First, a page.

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Individuals with Disabilities Education Act

9 FAQs About The Individuals with Disabilities Education Act

The education of children is something that impacts everyone’s future. In the United States the educational system is aimed at providing children with foundations to become successful adults in our society. In many ways, education is preparing children for future employment and independent living. If you consider the power that childhood education has on the future, then the education of all children should be something that is prioritized and valued. 

One way that the U.S. has focused on education for all populations of students is through the Individuals with Disabilities Education Act (IDEA), a federal law that supports special education and related services for children and young people with disabilities. Getting the right kind of educational help for students with disabilities is so important. Read on to learn the answers to 9 FAQs about the Individuals with Disabilities Education Act. 

  1. How long has IDEA been in place? IDEA has taken on different forms in the last few decades. In 1975, the law was originally enacted by Congress as the Education of Handicapped Children Act. There have been many revisions to the law since then. Changes were made in 1990, and the name became IDEA. In subsequent years—1997, 2004, 2006, 2011, and 2015—IDEA saw more amendments that focused on ensuring equal access to education for children of all abilities. 
  2. What is the goal of the Individuals with Disabilities Education Act? As federal legislation, IDEA has been created in order to ensure that children with disabilities receive free, appropriate public education in the least restrictive environment. This means that children with an identified disability must get special education and services that address their specific needs. The rights to this special education are protected under IDEA. 
  3. What is the evaluation process like for students to qualify for services under IDEA? Schools are required to do evaluations of students who are suspected of having a disability. This process will usually include school staff and teachers. IDEA specifies that these should be appropriate evaluations conducted by professional evaluators with quality materials and procedures. The process is to be focused on plans for the future education of the student; the end goal is for evaluators to complete the evaluations in a timely manner with clear recommendations for services. If the school is not suggesting an evaluation, parents should know that it is their right to request a comprehensive evaluation.
  4. What kinds of disabilities and services are covered under IDEA? IDEA governs the way that states and public agencies provide early intervention, special education, and additional services to millions of infants, toddlers, and children with disabilities from ages 3 to about 21. Some of the disabilities covered include autism, deafness or hearing impairment, speech and language impairment, visual impairment or blindness, emotional disability, intellectual disability, orthopedic impairment, traumatic brain injury, specific learning disability, and other health impairments.  There are 13 eligibility categories under IDEA.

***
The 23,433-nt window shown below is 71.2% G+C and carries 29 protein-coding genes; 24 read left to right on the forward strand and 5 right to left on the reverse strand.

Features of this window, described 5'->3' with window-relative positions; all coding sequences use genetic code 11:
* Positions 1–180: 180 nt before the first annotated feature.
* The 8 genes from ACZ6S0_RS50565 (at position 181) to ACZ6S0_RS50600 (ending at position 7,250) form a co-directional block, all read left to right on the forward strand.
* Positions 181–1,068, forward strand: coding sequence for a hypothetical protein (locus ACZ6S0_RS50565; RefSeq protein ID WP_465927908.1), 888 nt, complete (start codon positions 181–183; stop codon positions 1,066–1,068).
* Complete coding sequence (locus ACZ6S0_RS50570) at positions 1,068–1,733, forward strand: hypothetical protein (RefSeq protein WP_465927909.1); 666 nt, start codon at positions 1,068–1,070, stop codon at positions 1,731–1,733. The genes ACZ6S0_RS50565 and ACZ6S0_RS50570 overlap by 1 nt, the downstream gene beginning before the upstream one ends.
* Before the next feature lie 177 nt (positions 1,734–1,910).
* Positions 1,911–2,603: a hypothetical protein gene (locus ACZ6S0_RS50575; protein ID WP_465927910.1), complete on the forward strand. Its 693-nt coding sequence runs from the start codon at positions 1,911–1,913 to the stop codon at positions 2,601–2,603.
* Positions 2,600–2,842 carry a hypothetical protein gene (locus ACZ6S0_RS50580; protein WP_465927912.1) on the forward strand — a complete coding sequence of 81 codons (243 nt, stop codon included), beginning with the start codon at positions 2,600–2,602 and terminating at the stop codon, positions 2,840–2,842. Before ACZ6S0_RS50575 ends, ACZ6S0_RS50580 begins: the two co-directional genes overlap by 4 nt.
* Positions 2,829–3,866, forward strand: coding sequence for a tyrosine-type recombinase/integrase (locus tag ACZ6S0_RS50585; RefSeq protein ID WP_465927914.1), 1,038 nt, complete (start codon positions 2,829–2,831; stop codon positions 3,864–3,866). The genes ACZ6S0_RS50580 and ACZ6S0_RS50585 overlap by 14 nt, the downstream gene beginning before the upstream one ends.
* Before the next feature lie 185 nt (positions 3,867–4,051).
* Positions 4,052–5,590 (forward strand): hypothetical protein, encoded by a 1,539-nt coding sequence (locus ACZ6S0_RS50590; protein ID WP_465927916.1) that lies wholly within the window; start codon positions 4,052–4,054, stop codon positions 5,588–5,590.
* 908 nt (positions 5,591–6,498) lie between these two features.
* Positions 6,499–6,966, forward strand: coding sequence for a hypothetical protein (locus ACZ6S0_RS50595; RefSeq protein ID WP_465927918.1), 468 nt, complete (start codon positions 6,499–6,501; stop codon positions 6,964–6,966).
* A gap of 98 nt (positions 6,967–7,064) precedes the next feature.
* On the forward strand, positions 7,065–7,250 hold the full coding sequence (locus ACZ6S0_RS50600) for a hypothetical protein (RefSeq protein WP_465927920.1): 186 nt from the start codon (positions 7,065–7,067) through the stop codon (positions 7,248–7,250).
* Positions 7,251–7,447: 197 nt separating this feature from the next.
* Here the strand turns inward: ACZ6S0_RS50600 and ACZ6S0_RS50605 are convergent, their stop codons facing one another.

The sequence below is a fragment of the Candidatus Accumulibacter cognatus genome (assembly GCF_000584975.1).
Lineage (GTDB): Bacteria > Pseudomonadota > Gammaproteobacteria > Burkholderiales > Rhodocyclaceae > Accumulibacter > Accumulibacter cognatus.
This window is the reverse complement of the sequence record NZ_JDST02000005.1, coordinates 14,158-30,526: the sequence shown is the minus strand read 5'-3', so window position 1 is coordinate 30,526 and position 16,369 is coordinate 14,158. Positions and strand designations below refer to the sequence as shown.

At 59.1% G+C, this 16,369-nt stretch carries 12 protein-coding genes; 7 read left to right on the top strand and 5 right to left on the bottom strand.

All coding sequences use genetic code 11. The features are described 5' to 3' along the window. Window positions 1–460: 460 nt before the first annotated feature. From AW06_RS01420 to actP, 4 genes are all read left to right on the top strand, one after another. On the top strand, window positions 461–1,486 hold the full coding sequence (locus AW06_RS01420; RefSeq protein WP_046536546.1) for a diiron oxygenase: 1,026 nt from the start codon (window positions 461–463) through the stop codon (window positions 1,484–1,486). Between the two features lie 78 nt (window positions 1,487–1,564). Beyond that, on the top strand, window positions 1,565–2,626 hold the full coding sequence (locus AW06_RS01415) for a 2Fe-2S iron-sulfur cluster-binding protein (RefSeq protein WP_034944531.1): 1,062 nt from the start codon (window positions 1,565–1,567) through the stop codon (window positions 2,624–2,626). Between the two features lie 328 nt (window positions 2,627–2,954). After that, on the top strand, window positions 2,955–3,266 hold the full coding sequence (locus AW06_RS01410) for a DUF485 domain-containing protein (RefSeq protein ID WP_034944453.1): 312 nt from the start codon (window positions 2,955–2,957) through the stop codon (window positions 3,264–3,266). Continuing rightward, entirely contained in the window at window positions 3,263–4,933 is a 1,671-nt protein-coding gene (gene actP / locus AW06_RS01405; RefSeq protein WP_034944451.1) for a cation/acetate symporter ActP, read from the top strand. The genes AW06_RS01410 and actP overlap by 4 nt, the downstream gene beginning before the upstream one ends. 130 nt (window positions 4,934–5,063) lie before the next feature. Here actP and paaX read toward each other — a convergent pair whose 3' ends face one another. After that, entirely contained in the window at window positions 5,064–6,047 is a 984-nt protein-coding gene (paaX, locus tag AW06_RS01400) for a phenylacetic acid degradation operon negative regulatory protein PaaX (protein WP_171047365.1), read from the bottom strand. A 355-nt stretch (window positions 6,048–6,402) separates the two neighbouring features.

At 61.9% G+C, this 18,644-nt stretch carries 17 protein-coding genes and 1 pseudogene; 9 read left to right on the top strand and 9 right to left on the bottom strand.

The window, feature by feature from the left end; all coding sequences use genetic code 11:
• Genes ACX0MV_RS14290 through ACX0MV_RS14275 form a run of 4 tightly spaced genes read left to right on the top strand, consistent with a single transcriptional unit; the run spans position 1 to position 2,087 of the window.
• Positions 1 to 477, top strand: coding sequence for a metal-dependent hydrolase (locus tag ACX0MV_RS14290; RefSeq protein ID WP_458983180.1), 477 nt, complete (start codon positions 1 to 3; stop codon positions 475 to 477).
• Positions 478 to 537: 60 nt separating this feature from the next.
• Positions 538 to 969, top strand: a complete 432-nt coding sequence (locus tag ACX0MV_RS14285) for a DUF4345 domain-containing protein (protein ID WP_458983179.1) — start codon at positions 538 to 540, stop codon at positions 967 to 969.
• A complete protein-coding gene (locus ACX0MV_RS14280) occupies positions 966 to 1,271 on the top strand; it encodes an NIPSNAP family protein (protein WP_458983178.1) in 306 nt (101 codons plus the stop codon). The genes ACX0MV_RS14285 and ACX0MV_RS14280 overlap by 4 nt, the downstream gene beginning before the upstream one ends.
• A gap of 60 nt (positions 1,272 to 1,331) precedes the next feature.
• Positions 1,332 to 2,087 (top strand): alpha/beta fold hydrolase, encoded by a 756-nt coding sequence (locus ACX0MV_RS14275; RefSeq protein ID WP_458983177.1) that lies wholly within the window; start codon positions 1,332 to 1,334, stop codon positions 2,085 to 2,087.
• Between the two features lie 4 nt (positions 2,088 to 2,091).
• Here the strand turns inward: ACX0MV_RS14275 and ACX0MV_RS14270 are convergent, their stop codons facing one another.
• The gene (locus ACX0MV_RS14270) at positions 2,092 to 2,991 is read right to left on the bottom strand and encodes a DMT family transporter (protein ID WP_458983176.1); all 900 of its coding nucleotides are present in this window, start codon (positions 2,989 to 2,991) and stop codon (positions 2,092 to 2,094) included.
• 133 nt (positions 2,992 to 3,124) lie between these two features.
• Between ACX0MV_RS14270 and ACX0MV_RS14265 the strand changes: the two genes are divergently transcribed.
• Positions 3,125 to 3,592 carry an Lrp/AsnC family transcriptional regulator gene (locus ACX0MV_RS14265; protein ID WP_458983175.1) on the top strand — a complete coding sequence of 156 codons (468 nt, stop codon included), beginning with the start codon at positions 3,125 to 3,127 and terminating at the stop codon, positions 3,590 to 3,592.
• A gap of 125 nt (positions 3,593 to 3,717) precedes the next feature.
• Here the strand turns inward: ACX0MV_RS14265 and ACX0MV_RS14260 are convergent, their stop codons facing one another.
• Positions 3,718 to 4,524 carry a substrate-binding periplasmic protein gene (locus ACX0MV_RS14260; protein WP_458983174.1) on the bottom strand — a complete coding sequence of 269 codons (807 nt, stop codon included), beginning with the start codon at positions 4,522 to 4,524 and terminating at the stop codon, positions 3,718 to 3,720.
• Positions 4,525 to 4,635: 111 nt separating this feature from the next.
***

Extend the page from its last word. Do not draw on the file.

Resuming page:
5. Is dyslexia included in IDEA?  Yes! Dyslexia is a specific learning disability that impacts a student’s learning experience in the classroom. A student’s skills in things like decoding, accuracy, fluency, spelling, and writing can be affected by dyslexia
  6. What kind of accommodations are covered for dyslexia under the Individuals with Disabilities Education Act? Some common classroom accommodations for a child with dyslexia include specific instructional supports, use of technology such as speech-to-text apps, text-to-speech apps, or audiobooks, modifications like extra time for reading, writing, and tests or the use of large print text, and provision or organizers or other audio or visual supports. These accommodations should be individual to the needs of the child.
  7. Are parents part of the IDEA plans for students with learning disabilities? In the process of IDEA evaluation and implementation of learning plans, parents play the important role of advocate. Sometimes, parents may need to help with moving the process along by alerting the school to academic concerns or struggles for their child. Parents have a right to be part of their children’s education, according to IDEA; they’re key participants in the decision-making process for their students’ learning plans. 
  8. Has IDEA been successful? The Department of Education reports that since 1975, there has been major progress in the development and implementation of effective programs and services for special education. There has been a shift to focus on inclusion rather than exclusion when it comes to special education in U.S. classrooms. In the 2020-21 school year, it is reported that more than 7.5 million children with disabilities received services for special education. Still, there tends to be gaps in education for students with special needs. 
  9. Are IDEA accommodations enough for students with dyslexia? While it can be beneficial for students with dyslexia to have accommodations made in their general education classrooms, it can be even better to supplement their education with additional support like dyslexia therapy. 

Reach out to Dyslexia on Demand.  Every child deserves the chance to become an academically successful lifelong learner. All children are capable of improving their language skills, and we have the data to prove it. The mission of Dyslexia on Demand is to make dyslexia therapy accessible to all students. To learn more about our comprehensive dyslexia solution, call 888-292-3906. 

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